Fish Communities at Pipestone National Monument

Seining to collect fish sample at Pipestone National Monument
Scientists seining a stream at Pipestone National Monument to sample fish communities.


An important part of tallgrass prairies is stream health. Many fish are sensitive and serve as indicators of stream health. Over time, land use changes have affected fish populations. Dams, urbanization, and agriculture are examples of such land use changes. As a result of habitat and water quality degradation, many Midwestern fish species are at risk of population declines. The native Topeka shiner, present with Pipestone National Monument, is federally endangered as a result of habitat changes.

Scientists have been tracking fish populations in Pipestone Creek since 2001. They collect fish using seine nets above and below Winnewissa Falls at Pipestone National Monument. Tracking fish allows scientists to determine which species are in the park and how well they are doing in the streams. Fish data is then related back to stream habitat and water quality conditions.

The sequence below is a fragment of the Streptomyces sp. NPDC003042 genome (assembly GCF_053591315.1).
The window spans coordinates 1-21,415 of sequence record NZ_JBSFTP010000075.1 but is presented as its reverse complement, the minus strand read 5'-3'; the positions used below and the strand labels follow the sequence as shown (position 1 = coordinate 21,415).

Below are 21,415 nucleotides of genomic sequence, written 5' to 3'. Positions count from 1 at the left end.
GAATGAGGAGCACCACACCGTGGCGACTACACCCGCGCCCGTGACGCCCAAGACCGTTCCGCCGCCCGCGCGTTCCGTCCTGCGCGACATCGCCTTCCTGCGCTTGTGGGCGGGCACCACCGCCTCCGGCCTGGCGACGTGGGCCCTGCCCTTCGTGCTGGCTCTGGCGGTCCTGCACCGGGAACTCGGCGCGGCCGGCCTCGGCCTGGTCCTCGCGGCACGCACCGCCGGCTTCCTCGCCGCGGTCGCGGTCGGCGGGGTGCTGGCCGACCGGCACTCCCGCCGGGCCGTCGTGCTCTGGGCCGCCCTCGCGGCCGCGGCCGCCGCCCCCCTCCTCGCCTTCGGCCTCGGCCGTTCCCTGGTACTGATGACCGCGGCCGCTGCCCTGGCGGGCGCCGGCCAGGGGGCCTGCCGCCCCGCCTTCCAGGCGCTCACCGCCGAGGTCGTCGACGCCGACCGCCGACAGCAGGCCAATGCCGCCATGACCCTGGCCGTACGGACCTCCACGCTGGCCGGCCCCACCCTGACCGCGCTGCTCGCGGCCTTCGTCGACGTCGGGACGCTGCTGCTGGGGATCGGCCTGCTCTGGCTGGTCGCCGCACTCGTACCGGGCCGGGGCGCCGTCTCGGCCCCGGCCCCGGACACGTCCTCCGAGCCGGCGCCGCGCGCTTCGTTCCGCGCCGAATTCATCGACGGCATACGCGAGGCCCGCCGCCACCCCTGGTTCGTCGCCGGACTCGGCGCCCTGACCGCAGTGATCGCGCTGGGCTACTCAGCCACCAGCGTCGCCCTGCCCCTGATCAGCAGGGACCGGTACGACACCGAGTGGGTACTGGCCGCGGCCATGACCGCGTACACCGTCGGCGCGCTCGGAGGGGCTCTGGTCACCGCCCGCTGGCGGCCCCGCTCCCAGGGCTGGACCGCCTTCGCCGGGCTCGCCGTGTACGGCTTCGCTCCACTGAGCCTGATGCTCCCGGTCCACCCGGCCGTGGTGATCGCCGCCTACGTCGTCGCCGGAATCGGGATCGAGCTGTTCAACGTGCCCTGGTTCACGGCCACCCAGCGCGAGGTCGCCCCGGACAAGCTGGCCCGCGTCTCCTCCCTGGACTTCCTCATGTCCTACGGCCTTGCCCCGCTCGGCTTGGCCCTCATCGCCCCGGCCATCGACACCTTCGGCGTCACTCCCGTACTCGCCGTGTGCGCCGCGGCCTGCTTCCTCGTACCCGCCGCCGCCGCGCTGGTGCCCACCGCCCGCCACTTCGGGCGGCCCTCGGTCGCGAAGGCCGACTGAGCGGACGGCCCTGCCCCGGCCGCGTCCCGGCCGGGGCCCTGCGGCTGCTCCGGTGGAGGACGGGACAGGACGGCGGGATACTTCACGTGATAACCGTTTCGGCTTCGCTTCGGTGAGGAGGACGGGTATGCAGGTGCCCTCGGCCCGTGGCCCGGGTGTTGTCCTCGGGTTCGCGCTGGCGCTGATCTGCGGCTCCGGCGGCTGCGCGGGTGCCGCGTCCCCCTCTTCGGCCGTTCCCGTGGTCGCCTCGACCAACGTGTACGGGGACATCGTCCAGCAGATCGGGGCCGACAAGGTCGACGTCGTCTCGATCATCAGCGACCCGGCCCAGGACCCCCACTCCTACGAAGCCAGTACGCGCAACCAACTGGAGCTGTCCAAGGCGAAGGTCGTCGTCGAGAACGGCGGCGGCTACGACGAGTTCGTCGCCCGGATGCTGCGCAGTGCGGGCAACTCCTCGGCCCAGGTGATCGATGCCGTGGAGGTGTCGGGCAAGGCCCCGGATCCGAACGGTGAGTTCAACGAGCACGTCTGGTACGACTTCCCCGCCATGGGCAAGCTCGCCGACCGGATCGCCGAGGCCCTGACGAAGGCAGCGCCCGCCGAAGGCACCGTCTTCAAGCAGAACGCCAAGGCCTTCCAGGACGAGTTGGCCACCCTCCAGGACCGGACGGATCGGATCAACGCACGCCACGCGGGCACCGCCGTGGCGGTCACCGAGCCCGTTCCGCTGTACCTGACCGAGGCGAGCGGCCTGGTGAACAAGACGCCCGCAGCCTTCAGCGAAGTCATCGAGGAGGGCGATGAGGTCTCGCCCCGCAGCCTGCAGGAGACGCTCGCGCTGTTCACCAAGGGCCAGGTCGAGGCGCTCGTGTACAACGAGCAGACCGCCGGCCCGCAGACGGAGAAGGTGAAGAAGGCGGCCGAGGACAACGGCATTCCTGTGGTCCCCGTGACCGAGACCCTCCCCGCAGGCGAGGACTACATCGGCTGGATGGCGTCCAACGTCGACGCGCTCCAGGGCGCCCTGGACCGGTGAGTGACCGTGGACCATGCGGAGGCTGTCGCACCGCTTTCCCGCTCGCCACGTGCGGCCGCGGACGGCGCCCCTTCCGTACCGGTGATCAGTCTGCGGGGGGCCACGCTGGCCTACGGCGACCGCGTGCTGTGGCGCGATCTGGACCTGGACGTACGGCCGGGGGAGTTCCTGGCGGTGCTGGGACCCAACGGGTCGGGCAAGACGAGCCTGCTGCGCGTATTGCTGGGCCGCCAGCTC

Graph depicting fish species diversity at Pipestone National Monument.
Fish species diversity from 2001 through 2015 at Pipestone National Monument.


Twenty-two fish species have been caught in the park. Fish communities were different above and below Winnewissa Falls. The fish community above the falls consisted of species that are tolerant to poor water quality. In the 12 years sampled, no Topeka shiners were found above the falls. In comparison, the below section had higher species diversity and higher quality. One indicator of higher quality was the presence of the Topeka shiner. In 2015, only one Topeka shiner was captured in the park. Although only a small part of Pipestone Creek is within the park, it may serve as a refuge for the endangered species. Scientists continue to monitor Pipestone Creek to track fish communities and the Topeka shiner.

View the Full Report. (pdf)

For more information visit the Heartland Inventory & Monitoring Network.

Data in this report were collected and analyzed using methods based on established, peer-reviewed protocols and were analyzed and interpreted within the guidelines of the protocols.

Last updated: July 25, 2018